'60s children have grown up
Over the past month it's all been few years after I did.
coming together... I was born into a world where the
JOHN space race was considered more
First my lava lamp died. This important than the arms race. As a
was my fault, really. I dropped it. LOG I E child, space was a challenge, an
Several times. Now the red stuff is opportunity for exploration. We
all clumped around the pencil I used have since moved from Trek to
to try and it break up with. Wars to SDI. When I think of
Then my TV died. It wasn't just happening, and it freaks me out." N.A.S.A. I think of Neil
any TV. It was a family heirloom. And then Douglas Ginsburg Armstrong, Buzz Aldrin, and Wally
During my formative years, this prompted arch-conservative Newt Schirra. I'm sure many "children of
bulky, black-and-white monster Gingrich to admit that he had the '70s" think of Christa
brought me thick-lined images of bogarted that joint. Newt Gingrich! MacAuliffe.
Caped Crusaders, Banana Splits, Finally, I read the writing on the I was born into a world where
astronauts, and Muhummad Ali. wall. The decade that spawned me is Presidents died in office more often
Then Dan Rowan died. I used to dying. My past is becoming the than they lied in office (at least as far
Weekend/ Karen Handelman watch Rowan and Martin's Laugh-In basis for nostalgia. as we knew). For the first nine years
with my parents on the now-defunct Next New Year's Day, all of the of my life, the suggestion that the
J e anStelevision. Say "good-bye," Dick. "children of the '60s" will be at least President might lie was grounds for
("Good-bye, Dick.") eighteen years old. Next September, a fight. For the children of the '70s
Then I saw Musket's production most incoming students will have the suggestion that the President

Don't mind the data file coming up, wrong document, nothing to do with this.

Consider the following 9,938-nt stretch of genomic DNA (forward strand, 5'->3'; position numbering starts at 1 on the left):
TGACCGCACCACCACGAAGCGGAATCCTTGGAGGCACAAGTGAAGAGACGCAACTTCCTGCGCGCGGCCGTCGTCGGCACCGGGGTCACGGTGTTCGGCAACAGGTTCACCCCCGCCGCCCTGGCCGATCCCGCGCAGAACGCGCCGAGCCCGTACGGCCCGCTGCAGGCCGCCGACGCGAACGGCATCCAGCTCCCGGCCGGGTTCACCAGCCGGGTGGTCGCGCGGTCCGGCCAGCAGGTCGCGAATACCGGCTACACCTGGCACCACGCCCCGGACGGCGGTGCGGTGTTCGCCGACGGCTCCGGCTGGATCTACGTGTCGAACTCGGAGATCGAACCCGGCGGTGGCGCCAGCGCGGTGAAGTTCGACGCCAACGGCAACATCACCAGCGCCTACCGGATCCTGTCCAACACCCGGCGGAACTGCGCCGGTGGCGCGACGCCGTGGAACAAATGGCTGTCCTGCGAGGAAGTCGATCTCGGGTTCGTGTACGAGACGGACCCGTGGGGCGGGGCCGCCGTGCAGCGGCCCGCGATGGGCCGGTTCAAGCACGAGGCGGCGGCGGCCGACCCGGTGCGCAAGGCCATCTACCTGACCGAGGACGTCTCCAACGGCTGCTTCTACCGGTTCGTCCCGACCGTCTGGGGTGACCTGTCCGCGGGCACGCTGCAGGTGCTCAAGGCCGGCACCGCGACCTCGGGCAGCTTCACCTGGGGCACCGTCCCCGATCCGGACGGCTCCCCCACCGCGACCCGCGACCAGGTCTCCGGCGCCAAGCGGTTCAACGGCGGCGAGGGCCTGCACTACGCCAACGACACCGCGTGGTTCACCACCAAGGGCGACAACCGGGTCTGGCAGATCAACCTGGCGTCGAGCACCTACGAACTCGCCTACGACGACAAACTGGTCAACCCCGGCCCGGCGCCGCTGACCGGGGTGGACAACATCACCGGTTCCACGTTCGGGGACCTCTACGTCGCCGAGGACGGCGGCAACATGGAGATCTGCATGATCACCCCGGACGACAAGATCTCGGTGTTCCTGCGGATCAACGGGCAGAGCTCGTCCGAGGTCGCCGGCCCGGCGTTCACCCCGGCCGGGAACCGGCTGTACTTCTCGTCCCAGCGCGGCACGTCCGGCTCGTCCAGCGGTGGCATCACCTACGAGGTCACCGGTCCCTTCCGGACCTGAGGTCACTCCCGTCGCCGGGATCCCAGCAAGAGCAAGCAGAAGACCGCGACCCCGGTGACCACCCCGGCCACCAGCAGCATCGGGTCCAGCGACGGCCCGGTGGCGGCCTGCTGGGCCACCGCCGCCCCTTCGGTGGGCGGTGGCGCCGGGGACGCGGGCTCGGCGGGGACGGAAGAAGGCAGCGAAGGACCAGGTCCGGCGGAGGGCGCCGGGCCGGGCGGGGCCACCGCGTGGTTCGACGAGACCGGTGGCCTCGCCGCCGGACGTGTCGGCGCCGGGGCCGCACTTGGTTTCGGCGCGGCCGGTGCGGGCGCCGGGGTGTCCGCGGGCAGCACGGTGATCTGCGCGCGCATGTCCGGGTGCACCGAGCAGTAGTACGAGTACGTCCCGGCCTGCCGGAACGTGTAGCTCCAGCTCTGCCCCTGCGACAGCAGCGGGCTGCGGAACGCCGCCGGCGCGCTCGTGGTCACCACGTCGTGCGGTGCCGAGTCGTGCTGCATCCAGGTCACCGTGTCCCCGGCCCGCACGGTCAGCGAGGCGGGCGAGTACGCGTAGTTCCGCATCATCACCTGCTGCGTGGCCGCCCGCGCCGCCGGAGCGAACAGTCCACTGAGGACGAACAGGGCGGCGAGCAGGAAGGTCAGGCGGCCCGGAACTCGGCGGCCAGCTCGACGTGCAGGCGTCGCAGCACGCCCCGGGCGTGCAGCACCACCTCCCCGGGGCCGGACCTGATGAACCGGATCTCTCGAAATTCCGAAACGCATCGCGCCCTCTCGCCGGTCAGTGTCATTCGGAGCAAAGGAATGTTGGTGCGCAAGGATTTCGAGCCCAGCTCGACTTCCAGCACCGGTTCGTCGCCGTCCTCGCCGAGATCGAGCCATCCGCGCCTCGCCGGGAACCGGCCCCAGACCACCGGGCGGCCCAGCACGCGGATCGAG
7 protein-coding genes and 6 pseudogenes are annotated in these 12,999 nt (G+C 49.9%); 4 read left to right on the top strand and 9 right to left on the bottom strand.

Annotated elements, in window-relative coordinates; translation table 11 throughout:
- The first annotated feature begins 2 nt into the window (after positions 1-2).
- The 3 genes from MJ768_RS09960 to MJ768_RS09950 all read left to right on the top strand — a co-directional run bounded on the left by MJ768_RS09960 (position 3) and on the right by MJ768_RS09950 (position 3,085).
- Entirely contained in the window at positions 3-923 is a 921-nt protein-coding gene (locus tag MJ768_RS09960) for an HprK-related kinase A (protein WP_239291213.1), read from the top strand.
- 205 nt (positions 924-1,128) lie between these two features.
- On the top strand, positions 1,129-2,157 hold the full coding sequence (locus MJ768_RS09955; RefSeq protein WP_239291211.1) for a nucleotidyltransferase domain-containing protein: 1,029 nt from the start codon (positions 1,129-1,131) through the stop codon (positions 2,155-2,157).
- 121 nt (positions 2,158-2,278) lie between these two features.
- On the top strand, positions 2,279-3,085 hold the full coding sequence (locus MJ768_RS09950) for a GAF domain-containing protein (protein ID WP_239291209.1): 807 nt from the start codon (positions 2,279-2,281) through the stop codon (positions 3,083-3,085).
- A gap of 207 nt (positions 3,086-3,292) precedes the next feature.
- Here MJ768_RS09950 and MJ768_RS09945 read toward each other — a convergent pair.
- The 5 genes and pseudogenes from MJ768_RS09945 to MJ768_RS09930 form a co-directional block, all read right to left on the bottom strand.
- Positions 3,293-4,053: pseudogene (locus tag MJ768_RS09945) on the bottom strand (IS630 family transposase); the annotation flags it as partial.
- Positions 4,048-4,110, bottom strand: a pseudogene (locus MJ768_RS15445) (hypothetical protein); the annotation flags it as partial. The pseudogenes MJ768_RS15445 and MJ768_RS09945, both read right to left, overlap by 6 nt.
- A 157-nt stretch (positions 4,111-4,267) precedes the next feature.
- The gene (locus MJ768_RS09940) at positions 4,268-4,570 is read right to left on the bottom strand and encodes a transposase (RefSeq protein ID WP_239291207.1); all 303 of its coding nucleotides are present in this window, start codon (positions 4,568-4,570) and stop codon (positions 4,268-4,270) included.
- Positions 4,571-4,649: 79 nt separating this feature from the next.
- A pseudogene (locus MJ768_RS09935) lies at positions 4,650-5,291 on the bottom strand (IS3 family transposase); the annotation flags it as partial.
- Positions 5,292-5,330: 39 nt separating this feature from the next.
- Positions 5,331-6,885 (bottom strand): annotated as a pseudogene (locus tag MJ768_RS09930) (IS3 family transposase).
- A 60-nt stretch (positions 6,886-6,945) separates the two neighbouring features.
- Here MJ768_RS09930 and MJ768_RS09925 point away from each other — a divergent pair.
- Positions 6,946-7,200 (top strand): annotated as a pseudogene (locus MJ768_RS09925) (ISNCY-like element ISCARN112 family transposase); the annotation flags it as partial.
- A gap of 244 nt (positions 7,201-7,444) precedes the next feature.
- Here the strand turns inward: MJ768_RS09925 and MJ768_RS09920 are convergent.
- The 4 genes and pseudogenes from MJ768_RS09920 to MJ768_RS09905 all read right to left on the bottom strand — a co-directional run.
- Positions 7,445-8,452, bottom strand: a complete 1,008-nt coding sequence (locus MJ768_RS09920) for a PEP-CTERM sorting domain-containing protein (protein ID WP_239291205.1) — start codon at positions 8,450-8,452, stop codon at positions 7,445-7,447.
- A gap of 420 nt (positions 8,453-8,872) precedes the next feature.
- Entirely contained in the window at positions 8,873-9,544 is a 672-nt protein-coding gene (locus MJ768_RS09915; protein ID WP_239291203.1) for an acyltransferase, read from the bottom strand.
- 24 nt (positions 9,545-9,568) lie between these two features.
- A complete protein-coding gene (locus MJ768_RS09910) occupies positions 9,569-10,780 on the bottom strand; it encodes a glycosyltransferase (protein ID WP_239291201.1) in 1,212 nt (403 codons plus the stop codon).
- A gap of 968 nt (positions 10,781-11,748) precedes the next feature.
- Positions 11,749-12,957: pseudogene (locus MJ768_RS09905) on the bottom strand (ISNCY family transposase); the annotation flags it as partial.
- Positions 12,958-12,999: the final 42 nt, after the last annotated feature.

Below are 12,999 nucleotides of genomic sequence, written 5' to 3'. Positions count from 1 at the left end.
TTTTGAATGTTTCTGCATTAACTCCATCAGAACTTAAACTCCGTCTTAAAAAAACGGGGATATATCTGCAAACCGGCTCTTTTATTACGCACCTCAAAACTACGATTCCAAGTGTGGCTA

Wve of Hair (the American Tribal-love been born in 1970. We are separated might not is grounds for laughter.
With entensive legal and political experience, Rock Musical). Midway through by only five years, but we grew up And they can't remember President
the wife of Democratic Presidential Candidate the show I realized that the in different worlds. Nixon, a man I grew up hating -
Paul Simon has many ideas of her own. undergraduate performers were every I will try not to argue that my the spiritual godfather of the Reagan
bit as close to the material as I was world was better. Hair and BVD Administration. Ray Donovan and
INT E RVIEWyears ago when I played Johnny reminded me of the social malaise, Gary Hart remind me of Spiro
Casino in Grease. lunatic rhetoric, appalling politics Agnew and Thomas Eagleton.
Then I saw Beyond the Valley of and, of course, majestic fashion Walter Mondale reminds me of
Jeanne Simon, the wife of Democratic Presidential hopeful Paul the Dolls. BVD is Russ Meyer's failures, which surrounded me during George McGovern. And Al Haig
Simon, was recently in Ann Arbor to speak at a Soview Jewry forum twisted vision of psychedelia, filled my formative years. But I can not still reminds me of Al Haig.